The best books that capture the spirit of a country for the traveller

The Books I Picked & Why

Mornings in Mexico

By D. H. Lawrence

Mornings in Mexico

Why this book?

I love this book because Lawrence is one of the great travel writers. His highly individual style of writing, so full of energy and life, makes Mexico in the 1920s come alive. In the marvellous opening chapter you are with him in his Mexican garden, seeing what he sees, smelling what he smells, hearing what he hears. Very few travel writers have this gift and it’s hard to believe that this book is nearly 100 years old when it is as fresh as the day it was written.


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The Songlines

By Bruce Chatwin

The Songlines

Why this book?

Some people think that Chatwin’s first book In Patagonia is his best but I prefer this marvellously idiosyncratic book about Australia and its aboriginal culture because I have been to the country myself and can testify how accurately he conjures up a place like Alice Springs. The songlines were a way that the aboriginal people “sang the world into being”, a mythological map of Australia, and Chatwin both describes the myth and expounds his own philosophy of walking, of our vital human need for movement. It is vivid, often funny, and wonderfully thought-provoking. Even if you think his ideas are batty he will make you see Australia in a new way.


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Roumeli: Travels in Northern Greece

By Patrick Leigh-Fermor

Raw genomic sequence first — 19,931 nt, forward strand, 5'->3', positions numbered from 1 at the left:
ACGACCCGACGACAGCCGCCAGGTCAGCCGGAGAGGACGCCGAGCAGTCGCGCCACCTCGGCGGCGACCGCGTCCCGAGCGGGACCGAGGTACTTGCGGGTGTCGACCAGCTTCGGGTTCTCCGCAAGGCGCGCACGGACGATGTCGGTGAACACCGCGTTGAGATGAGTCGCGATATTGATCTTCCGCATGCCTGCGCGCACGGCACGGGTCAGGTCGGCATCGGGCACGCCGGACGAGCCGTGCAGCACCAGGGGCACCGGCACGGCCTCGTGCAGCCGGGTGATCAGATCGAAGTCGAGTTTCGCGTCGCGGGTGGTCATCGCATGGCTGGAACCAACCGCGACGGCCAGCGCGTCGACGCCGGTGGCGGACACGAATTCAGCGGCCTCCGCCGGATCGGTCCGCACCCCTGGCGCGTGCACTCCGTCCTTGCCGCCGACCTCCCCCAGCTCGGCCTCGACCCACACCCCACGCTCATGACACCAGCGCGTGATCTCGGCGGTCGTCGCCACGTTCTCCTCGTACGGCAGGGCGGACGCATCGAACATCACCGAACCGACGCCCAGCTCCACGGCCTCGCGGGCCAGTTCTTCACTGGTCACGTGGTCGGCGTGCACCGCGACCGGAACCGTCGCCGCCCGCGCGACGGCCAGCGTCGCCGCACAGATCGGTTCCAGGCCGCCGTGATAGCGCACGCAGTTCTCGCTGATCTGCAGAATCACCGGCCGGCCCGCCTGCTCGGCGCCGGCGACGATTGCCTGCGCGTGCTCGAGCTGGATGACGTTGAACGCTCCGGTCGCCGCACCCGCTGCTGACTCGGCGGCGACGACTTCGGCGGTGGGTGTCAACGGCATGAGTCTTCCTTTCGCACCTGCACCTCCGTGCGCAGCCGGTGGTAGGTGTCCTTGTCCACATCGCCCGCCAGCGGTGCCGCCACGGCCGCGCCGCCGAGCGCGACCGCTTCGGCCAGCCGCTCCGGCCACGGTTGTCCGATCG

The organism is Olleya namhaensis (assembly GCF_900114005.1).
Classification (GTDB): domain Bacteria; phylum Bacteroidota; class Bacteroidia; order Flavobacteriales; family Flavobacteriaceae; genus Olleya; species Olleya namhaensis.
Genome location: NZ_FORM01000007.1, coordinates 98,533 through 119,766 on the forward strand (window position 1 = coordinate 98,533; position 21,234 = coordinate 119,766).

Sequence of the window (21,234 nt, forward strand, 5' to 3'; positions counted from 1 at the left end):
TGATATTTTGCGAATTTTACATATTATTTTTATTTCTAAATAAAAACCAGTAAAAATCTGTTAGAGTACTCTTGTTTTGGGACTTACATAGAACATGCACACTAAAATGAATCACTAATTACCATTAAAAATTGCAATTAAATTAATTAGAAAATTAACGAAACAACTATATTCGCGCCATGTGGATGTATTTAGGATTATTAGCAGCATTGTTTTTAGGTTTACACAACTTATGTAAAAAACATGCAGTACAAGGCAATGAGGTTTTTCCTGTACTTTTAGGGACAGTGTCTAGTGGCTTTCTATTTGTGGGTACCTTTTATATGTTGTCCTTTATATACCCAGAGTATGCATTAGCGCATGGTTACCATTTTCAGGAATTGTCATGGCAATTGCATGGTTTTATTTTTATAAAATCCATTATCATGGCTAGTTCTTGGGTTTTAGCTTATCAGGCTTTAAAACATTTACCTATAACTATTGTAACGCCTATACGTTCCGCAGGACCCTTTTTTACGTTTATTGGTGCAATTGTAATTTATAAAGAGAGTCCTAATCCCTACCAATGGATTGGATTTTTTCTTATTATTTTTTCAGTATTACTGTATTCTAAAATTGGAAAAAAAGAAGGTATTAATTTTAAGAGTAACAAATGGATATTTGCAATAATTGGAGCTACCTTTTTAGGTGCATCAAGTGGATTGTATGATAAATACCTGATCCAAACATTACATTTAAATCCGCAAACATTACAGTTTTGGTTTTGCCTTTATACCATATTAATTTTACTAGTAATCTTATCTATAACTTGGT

Roumeli: Travels in Northern Greece

Why this book?

Although its eloquent erudition might now strike some people as a little old-fashioned this is a book about Greece that still works for me and is the product of a lifetime’s immersion in Greece and its history and culture, a place which Leigh-Fermor made his home and whose language he spoke fluently. This is not the Greece of the tourist resorts and the package tours, it is the Greece of the post-classical age brought to life by an independent scholar and consummate stylist.


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South from Granada

By Gerald Brenan

South from Granada

Why this book?

The best travel writing is by people who have spent longer than five minutes in the country they are writing about and Brenan lived much of his life in Spain, writing about it and translating its literature. This book, written in the late 1950s, is about Andalusia before the tourist boom and combines vivid description with an exploration of the history and culture of the region and colourful accounts of his village life punctuated by amusing accounts of visits by his Bloomsbury friends. His attachment to his village and affection for its inhabitants make this one of the most attractive twentieth-century books about Spain.


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Journey Into Cyprus

By Colin Thubron

Journey Into Cyprus

Why this book?

Colin Thubron is our best living British travel writer whose books about China, India, Russia, the Middle East, and many other places are essential for anyone thinking of visiting those places. In the spirit of the great British Victorian travellers he travels alone, with the minimum of baggage except for his formidably well-informed mind which makes each book an education as well as a pleasure to read because of his wit and lightness of touch. He conveys so well the feel of a journey – which makes the title of this book so appropriate – and knows how to talk to the people he meets on his 600-mile tramp on foot around the island of Cyprus shortly before the conflict erupted there. It made my own journey to Cyprus so much more fruitful and enjoyable.


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